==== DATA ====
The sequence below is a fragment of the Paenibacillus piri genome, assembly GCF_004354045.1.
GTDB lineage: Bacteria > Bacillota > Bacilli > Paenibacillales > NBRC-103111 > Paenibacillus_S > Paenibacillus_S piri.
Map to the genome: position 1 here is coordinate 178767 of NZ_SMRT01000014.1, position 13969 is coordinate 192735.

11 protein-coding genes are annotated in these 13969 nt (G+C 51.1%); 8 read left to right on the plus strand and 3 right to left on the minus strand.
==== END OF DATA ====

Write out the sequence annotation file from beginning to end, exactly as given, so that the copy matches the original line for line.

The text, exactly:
The sequence below is a fragment of the Paenibacillus piri genome, assembly GCF_004354045.1.
GTDB lineage: Bacteria > Bacillota > Bacilli > Paenibacillales > NBRC-103111 > Paenibacillus_S > Paenibacillus_S piri.
Map to the genome: position 1 here is coordinate 178767 of NZ_SMRT01000014.1, position 13969 is coordinate 192735.

11 protein-coding genes are annotated in these 13969 nt (G+C 51.1%); 8 read left to right on the plus strand and 3 right to left on the minus strand.